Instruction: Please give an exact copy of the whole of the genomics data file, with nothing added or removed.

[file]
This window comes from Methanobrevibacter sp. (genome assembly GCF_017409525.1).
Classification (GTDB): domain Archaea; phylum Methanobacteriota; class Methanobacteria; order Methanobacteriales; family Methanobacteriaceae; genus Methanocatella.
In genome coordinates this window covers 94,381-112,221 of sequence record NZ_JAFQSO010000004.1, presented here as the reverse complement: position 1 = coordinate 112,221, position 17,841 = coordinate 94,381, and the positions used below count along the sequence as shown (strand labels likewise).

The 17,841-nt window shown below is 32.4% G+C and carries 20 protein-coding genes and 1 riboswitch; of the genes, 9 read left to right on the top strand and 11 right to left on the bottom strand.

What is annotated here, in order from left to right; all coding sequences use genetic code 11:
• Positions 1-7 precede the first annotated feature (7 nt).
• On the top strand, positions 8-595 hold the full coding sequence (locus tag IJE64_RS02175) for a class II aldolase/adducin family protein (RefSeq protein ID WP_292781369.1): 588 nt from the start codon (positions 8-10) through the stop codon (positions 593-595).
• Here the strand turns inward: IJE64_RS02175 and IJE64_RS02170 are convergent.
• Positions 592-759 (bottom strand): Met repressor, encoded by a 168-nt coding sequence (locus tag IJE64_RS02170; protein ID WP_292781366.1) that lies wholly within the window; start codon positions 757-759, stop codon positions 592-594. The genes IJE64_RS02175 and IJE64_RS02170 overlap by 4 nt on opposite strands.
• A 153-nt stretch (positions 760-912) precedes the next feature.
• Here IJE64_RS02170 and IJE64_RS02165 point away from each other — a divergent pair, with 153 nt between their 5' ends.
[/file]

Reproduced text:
This window comes from Methanobrevibacter sp. (genome assembly GCF_017409525.1).
Classification (GTDB): domain Archaea; phylum Methanobacteriota; class Methanobacteria; order Methanobacteriales; family Methanobacteriaceae; genus Methanocatella.
In genome coordinates this window covers 94,381-112,221 of sequence record NZ_JAFQSO010000004.1, presented here as the reverse complement: position 1 = coordinate 112,221, position 17,841 = coordinate 94,381, and the positions used below count along the sequence as shown (strand labels likewise).

The 17,841-nt window shown below is 32.4% G+C and carries 20 protein-coding genes and 1 riboswitch; of the genes, 9 read left to right on the top strand and 11 right to left on the bottom strand.

What is annotated here, in order from left to right; all coding sequences use genetic code 11:
• Positions 1-7 precede the first annotated feature (7 nt).
• On the top strand, positions 8-595 hold the full coding sequence (locus tag IJE64_RS02175) for a class II aldolase/adducin family protein (RefSeq protein ID WP_292781369.1): 588 nt from the start codon (positions 8-10) through the stop codon (positions 593-595).
• Here the strand turns inward: IJE64_RS02175 and IJE64_RS02170 are convergent.
• Positions 592-759 (bottom strand): Met repressor, encoded by a 168-nt coding sequence (locus tag IJE64_RS02170; protein ID WP_292781366.1) that lies wholly within the window; start codon positions 757-759, stop codon positions 592-594. The genes IJE64_RS02175 and IJE64_RS02170 overlap by 4 nt on opposite strands.
• A 153-nt stretch (positions 760-912) precedes the next feature.
• Here IJE64_RS02170 and IJE64_RS02165 point away from each other — a divergent pair, with 153 nt between their 5' ends.